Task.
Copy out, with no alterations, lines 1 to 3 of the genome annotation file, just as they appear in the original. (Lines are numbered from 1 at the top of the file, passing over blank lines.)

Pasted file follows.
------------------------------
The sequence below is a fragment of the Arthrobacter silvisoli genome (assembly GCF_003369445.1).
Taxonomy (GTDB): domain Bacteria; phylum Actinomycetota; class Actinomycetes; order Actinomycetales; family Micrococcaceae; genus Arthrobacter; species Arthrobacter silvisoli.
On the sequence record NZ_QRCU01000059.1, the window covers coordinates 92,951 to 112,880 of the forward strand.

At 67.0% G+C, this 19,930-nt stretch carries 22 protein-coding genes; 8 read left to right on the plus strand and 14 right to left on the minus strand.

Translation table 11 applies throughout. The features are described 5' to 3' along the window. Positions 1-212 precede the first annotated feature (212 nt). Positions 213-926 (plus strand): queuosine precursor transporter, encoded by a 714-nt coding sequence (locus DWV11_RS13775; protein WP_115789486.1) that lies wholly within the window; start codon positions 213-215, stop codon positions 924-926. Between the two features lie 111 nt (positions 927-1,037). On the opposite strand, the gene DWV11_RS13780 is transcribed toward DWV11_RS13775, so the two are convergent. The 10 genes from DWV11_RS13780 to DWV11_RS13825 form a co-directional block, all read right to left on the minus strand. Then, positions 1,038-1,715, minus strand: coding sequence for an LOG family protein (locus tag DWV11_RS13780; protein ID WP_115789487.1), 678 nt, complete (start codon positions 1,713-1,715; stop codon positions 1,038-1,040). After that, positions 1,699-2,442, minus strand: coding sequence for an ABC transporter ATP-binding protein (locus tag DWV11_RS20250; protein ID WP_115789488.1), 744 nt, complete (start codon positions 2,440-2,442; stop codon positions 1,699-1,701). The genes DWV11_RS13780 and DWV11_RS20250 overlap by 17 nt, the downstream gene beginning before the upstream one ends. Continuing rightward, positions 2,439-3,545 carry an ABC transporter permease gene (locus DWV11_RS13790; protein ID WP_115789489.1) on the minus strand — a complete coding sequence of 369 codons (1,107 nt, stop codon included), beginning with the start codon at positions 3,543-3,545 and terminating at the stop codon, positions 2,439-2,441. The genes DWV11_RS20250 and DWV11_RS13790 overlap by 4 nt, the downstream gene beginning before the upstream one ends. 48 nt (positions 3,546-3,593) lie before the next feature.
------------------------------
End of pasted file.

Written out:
The sequence below is a fragment of the Arthrobacter silvisoli genome (assembly GCF_003369445.1).
Taxonomy (GTDB): domain Bacteria; phylum Actinomycetota; class Actinomycetes; order Actinomycetales; family Micrococcaceae; genus Arthrobacter; species Arthrobacter silvisoli.
On the sequence record NZ_QRCU01000059.1, the window covers coordinates 92,951 to 112,880 of the forward strand.